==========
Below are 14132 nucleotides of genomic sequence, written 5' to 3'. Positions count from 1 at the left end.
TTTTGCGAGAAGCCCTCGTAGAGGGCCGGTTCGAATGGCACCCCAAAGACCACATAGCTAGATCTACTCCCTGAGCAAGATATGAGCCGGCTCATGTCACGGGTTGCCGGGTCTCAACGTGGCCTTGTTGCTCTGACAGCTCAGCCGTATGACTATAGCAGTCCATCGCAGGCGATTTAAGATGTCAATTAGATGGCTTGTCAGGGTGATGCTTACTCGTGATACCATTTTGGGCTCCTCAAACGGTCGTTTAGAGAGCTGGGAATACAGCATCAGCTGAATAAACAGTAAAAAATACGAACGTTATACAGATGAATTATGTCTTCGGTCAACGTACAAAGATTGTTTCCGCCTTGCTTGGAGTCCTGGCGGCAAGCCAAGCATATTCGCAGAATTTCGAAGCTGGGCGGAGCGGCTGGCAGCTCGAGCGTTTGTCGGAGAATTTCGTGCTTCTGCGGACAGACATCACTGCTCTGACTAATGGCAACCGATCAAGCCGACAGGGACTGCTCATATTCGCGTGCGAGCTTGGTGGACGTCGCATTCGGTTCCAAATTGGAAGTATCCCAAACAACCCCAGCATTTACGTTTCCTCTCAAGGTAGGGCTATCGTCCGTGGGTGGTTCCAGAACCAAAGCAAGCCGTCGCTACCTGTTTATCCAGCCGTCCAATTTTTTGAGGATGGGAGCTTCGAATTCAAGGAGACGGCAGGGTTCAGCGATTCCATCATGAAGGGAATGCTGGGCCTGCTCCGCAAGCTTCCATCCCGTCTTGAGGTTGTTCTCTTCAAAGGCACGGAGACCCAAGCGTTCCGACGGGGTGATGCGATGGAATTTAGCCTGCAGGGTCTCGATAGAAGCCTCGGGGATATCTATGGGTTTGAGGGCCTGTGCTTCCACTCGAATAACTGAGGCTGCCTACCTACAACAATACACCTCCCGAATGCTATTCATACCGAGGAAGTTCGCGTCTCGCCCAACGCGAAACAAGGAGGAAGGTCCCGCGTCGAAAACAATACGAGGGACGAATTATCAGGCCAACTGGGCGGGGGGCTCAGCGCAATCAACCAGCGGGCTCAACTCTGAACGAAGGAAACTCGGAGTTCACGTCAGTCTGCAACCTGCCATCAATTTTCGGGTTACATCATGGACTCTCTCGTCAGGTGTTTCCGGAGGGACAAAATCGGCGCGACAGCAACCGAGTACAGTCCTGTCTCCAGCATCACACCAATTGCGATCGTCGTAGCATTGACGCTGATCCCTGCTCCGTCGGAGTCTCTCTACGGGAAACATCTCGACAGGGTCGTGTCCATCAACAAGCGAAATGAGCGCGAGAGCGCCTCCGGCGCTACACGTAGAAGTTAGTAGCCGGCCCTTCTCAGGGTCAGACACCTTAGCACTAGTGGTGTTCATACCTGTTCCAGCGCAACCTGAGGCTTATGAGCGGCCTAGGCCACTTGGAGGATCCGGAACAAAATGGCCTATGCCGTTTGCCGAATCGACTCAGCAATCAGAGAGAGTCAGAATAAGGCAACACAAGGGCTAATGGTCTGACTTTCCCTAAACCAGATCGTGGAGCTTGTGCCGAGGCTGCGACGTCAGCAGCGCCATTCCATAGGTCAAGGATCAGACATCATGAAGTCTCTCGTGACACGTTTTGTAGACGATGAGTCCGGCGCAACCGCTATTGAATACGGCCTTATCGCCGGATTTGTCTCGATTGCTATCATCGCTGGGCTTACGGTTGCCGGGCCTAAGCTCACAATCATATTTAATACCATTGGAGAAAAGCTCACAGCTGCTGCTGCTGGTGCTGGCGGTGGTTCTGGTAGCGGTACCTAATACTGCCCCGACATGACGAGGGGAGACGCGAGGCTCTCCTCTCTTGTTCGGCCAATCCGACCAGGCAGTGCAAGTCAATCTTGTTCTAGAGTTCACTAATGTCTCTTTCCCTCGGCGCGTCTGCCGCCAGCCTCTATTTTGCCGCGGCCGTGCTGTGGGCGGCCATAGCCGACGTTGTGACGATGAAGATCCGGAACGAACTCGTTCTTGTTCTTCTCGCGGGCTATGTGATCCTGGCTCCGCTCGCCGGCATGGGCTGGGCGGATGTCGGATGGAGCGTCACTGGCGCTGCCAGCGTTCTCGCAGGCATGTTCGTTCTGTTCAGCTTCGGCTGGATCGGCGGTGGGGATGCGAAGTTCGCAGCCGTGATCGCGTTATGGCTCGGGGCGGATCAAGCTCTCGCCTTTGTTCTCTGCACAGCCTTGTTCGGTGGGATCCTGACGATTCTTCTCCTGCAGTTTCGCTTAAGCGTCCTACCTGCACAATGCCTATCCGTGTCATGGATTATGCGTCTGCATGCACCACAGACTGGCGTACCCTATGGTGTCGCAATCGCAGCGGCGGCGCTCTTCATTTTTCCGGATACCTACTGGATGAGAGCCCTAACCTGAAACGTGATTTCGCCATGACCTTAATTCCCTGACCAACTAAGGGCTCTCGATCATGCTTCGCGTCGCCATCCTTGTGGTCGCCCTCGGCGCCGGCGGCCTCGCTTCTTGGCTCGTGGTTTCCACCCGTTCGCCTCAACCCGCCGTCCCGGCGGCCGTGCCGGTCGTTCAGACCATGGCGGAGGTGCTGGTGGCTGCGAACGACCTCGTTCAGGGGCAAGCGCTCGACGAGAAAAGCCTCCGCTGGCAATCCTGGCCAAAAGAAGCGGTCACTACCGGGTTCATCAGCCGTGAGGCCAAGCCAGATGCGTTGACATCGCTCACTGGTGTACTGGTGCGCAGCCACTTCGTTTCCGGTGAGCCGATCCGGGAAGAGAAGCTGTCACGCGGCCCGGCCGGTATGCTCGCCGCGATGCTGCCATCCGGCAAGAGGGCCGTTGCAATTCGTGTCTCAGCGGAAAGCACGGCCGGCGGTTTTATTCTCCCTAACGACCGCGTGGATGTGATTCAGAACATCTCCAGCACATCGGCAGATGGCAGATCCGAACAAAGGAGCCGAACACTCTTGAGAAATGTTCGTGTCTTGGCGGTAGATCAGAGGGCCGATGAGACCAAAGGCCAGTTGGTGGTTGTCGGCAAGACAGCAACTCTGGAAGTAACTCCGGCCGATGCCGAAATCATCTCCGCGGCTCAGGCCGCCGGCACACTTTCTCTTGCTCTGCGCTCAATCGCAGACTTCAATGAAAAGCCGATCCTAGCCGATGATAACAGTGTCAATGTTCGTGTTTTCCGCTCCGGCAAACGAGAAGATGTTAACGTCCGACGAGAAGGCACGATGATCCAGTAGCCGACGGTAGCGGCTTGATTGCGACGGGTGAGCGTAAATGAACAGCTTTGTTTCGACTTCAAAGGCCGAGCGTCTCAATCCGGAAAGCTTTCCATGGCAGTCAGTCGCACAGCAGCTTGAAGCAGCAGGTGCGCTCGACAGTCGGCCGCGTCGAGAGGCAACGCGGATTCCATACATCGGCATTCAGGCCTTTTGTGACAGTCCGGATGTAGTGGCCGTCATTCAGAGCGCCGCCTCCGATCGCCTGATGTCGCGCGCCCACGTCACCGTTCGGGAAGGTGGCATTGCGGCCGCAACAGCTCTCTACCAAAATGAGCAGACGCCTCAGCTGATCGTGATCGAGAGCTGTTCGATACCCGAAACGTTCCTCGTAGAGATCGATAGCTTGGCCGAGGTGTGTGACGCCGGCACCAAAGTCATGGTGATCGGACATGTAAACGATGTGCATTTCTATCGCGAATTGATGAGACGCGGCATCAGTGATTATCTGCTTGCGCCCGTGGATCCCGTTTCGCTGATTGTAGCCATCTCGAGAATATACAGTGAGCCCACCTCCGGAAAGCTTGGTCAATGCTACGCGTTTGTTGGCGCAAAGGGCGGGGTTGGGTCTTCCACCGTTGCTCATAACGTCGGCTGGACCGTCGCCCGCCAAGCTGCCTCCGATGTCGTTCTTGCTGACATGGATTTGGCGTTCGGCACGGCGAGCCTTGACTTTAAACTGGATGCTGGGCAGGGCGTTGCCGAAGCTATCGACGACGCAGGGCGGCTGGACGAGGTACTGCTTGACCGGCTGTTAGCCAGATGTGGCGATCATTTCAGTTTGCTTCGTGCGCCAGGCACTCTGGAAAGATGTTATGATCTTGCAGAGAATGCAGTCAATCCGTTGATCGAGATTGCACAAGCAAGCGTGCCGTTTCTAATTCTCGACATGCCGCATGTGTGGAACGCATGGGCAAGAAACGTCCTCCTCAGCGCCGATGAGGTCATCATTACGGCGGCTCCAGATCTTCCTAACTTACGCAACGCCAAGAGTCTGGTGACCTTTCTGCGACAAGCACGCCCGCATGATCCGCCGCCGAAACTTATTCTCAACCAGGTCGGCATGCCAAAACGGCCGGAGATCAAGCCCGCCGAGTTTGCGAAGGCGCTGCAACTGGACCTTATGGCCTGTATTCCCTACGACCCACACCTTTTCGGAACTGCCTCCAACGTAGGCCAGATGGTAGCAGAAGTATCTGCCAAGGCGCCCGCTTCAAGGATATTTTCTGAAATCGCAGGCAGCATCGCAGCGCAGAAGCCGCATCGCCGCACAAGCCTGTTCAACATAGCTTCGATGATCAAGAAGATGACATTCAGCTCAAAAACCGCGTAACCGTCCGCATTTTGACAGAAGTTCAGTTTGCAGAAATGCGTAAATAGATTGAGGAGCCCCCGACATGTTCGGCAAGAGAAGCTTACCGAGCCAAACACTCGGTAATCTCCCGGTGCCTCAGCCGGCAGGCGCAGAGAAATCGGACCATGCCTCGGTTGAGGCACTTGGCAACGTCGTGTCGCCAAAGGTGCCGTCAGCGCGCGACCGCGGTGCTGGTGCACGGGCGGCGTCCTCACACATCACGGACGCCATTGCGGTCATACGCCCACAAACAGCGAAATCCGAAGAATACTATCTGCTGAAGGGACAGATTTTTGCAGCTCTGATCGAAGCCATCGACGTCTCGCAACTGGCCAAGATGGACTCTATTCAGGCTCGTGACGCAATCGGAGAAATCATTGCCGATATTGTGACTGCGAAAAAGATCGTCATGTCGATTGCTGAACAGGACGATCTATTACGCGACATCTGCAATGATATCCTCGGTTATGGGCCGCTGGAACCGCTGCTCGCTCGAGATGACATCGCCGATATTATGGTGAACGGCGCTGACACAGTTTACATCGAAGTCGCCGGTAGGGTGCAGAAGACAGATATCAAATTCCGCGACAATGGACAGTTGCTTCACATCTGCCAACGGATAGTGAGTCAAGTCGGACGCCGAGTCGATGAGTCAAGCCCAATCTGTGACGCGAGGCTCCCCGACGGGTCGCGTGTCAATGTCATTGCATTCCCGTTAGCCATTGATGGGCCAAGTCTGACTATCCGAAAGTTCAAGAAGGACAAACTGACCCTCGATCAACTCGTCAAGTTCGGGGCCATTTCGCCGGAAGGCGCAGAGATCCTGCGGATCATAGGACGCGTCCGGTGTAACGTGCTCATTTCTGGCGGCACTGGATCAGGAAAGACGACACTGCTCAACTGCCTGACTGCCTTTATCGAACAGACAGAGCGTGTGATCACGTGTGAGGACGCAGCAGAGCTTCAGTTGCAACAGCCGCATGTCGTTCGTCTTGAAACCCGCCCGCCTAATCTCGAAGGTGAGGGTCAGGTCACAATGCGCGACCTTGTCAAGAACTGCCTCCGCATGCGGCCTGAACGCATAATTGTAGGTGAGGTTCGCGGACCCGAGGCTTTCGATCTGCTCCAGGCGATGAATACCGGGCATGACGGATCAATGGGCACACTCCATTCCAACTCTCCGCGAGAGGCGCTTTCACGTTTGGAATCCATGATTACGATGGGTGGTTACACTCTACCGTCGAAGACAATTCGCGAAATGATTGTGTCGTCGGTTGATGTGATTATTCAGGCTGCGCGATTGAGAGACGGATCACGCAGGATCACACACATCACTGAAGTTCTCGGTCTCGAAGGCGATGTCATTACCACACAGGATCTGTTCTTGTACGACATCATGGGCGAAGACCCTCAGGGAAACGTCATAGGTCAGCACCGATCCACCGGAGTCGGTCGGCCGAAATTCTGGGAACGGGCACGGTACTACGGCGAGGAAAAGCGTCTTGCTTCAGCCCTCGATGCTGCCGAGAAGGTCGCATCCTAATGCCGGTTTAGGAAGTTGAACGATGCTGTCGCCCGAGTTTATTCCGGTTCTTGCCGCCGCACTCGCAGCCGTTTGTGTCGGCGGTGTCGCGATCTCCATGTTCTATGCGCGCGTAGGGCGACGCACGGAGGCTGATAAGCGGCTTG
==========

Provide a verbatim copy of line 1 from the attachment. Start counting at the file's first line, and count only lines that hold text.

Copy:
Below are 14132 nucleotides of genomic sequence, written 5' to 3'. Positions count from 1 at the left end.